Although the high-season crowds in Marrakech can be overwhelming, a drive through scenic and unspoiled countryside soon brings you to abandoned kasbahs (citadels) and crumbling mud-walled ksour (fortified villages; “ksar” is the singular) undiscovered by tourists. In the course of a week, we moved from Marrakech to the alpine grandeur of the High Atlas Mountains, continued to a palm-filled valley and concluded our trip in the sand sea of the Sahara. The journey through ever-changing landscapes had an epic, cinematic sweep to it.
From Marrakech, our driver took us south across the Kik Plateau to the Asni valley, cutting through the foothills of the mountains. Around a bend in the road, we saw the distant crenellations of a castle: Kasbah Tamadot. On arrival, we passed through a garden courtyard to reception, where we were given cool, scented towels. Instead of checking in, however, we were taken to a patio overlooking a swimming pool backed by a line of cypress trees and Atlas peaks. There we reclined in armchairs, sipping welcome flutes of Moroccan sparkling wine. I had the feeling that our stay at Kasbah Tamadot would be all too short.
This feeling was confirmed when we entered our Deluxe Suite, which had a strong sense of place. Pea-green walls, terra-cotta floors and a fuchsia velvet seating group were augmented by repurposed architectural elements, such as carved-wood arches with muqarnas (honeycomb coffers), doors inlaid with mother-of-pearl and a hand-painted geometric ceiling over the rose petal-topped king bed. The tub and separate shower were backed by red-and-white zellij tiles. The loungers on our patio afforded views of mountains, the valley and the attractive village of Tansrat.
All of the 28 rooms and suites incorporate antiques and architectural salvage from the collection of the late owner, Carmel, California-based designer Luciano Tempo, who had used Kasbah Tamadot as a private home. (The property now belongs to Richard Branson, founder of the Virgin Group.) Even the 10 new Berber Tents incorporate elements such as brass-paneled doors, carved-wood benches and wall mirrors with inlaid frames. (The word “tent” is rather misleading, since these freestanding structures have wood floors, walls with windows, full baths and outdoor decks, as well as tented roofs.)
Following lunch on the scenic dining terrace, I could have opted for a guided hike, but rain clouds had gathered, and the ornate library-lounge seemed far more inviting. After relaxing by the fire with my novel for a while, I wandered through the reflecting-pool courtyard. There I found a distinguished-looking man in a red fez, surrounded by the ingredients for mint tea. I sat on a leather pouf and struck up a pleasant conversation with Mohammed, Kasbah Tamadot’s tea master, while he prepared the perfect glass.
Eventually I excused myself in order to see how my spouse was faring in the spa. Although attractive overall, this facility lacks changing rooms (which means that in winter guests must walk to the spa in nothing but their robes and babouche slippers), and the heated indoor pool has a tile-printed vinyl liner rather than actual tiles. Fortunately, the treatments were delightful.
After aperitifs in the library-lounge, we headed to dinner at Kanoun Restaurant. The pretty candlelit space came with a colorfully tiled floor and brass chandeliers. The food was delicious. I started with pearl-shaped pasta in a light cream sauce with spinach, tomato bisque foam and sautéed prawns, followed by sea scallops with cauliflower purée and lemon. And I couldn’t resist some apricot cake, a specialty of the region, topped with pumpkin coulis and cinnamon ice cream.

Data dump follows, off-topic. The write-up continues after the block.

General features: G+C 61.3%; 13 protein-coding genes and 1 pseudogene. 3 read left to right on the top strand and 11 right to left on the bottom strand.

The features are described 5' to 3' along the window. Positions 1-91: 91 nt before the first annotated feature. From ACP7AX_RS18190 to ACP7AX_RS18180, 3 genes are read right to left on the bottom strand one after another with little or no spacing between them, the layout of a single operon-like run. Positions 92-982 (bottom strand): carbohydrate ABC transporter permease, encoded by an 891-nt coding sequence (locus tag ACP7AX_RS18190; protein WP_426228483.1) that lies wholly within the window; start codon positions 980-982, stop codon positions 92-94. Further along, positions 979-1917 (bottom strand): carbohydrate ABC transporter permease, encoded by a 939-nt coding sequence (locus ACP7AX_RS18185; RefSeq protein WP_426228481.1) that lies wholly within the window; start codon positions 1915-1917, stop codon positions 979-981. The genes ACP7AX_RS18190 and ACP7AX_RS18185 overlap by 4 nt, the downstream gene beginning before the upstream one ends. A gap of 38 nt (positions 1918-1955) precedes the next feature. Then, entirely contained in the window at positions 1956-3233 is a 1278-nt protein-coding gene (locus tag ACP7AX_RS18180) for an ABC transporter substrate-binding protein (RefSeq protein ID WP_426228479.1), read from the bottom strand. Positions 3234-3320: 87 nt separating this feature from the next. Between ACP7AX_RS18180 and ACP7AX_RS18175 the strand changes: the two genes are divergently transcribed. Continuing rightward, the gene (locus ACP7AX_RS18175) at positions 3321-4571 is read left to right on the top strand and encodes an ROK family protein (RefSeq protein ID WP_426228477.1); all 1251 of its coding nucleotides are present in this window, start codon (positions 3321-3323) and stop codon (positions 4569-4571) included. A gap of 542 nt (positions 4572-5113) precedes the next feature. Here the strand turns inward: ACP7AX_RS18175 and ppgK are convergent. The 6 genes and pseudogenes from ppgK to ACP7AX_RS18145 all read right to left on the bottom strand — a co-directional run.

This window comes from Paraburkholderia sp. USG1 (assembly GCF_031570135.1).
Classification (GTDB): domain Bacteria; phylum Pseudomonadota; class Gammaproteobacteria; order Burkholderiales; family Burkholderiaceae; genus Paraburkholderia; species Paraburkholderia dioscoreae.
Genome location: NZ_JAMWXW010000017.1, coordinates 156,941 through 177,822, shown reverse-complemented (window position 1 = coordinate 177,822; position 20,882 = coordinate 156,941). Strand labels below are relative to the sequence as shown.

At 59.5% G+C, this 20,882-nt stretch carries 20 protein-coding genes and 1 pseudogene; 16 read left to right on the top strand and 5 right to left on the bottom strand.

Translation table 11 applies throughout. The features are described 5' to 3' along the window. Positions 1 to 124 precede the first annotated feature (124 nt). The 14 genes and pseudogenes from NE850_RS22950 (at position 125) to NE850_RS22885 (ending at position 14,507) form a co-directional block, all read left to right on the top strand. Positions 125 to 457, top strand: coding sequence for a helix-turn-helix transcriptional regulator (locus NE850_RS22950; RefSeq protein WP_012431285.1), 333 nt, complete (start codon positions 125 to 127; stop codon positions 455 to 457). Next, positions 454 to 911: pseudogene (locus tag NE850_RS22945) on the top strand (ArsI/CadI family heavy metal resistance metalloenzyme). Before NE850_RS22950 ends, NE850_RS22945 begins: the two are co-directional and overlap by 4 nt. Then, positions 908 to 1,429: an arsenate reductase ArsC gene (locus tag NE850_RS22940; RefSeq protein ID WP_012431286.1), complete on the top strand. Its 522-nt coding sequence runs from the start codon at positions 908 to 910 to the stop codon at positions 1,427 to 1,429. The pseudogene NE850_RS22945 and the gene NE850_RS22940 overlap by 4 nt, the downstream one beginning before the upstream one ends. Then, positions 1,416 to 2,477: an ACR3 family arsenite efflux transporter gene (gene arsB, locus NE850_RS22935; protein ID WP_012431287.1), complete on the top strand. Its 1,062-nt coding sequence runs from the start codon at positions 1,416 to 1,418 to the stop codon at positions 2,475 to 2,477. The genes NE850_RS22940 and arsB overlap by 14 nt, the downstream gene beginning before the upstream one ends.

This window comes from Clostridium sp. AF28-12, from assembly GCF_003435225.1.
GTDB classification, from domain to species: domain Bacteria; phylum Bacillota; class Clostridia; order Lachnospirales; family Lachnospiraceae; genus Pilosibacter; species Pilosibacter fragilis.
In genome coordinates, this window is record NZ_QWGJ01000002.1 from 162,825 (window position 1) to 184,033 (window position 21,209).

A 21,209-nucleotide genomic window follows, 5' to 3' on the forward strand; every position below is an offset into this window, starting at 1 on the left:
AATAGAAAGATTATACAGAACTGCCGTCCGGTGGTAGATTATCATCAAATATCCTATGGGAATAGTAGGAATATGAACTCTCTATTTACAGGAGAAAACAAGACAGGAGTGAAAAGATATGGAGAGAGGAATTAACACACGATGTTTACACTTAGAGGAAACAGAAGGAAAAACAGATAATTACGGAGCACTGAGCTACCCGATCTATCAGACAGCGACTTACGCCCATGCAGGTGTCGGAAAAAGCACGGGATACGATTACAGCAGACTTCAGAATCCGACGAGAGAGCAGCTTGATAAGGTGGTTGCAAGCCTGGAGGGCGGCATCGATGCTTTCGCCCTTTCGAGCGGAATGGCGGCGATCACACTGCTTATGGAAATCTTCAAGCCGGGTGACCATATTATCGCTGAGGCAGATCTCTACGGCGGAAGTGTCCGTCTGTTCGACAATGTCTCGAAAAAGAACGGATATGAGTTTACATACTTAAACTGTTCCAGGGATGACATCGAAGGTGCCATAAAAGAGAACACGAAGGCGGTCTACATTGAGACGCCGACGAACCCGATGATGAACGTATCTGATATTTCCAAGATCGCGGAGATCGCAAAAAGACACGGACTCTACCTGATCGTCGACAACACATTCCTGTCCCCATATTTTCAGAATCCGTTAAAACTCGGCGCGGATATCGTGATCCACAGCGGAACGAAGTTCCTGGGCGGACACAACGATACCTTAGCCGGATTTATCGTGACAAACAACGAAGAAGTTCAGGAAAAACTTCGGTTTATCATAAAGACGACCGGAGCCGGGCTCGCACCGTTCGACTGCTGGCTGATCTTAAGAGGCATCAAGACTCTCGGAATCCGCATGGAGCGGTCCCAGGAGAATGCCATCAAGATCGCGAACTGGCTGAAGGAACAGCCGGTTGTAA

Later that evening, we chatted with a British couple in the tent-roofed Asmoun Lounge. I envied the fact that they were staying for a week, but for most American travelers, two or three nights at Kasbah Tamadot will probably suffice.
Having departed with reluctance, we wound our way east, up to the 7,415-foot Tizi n’Tichka pass. Our driver navigated the serpentine mountain road expertly while we enjoyed the splendid alpine scenery. On the far side of the Atlas Mountains, the landscape returned to otherworldly rock desert.
The extraordinarily scenic setting; the glamorous pool; the chic accommodations with a sense of place; the cozy lounges with fireplaces.
The spa’s lack of changing rooms; the high price.
The main outdoor pool is unheated, but the spa’s indoor pool is comfortable for swimming year-round, and there is a large outdoor hot tub.
Near Ouarzazate (Morocco’s film capital), we detoured to the astonishing ksar of Ait Ben Haddou, huddled against a riverside mesa. The site is no secret, but it merits a visit nonetheless. From there, it was a little over an hour to Skoura in the Dadès Valley. An ancient caravan stop, Skoura has a small, modern center surrounded by innumerable mud-walled kasbahs, their crumbling towers rising above the palms and olive groves. One of these has been carefully refurbished into a wonderful 14-suite hotel called Dar Ahlam.
A member of the staff escorted us through the original dark, twisting main entrance hallway. Fragrant and candlelit, it felt wonderfully mysterious. We passed through the light well at the center of the kasbah and came to a stylish, contemporary main lounge, where we settled with a welcome glass of wine by the fire.
The original building contains two floors of Junior Suites. However, we were upgraded to a larger Superior Suite, in a new building located a two-minute walk away through a garden of olive trees and Mediterranean herbs. Our accommodations had smooth rammed-earth walls and a woodburning fireplace. The décor was attractively simple and appropriate to the destination, with weathered ends of old log beams mounted above the king bed, wicker chairs with beige cushions, a gray-and-white Berber rug and an oversize black-and-white photo of a local musician. A dark-wood library with a daybed niche divided the bedroom from the immense bath. The latter was centerpieced by a soaking tub beneath a window-pierced dome, similar to those commonly found atop traditional hammams. Two sinks were set in a green tadelakt (polished waterproof plaster) counter, while another room held a large walk-in shower.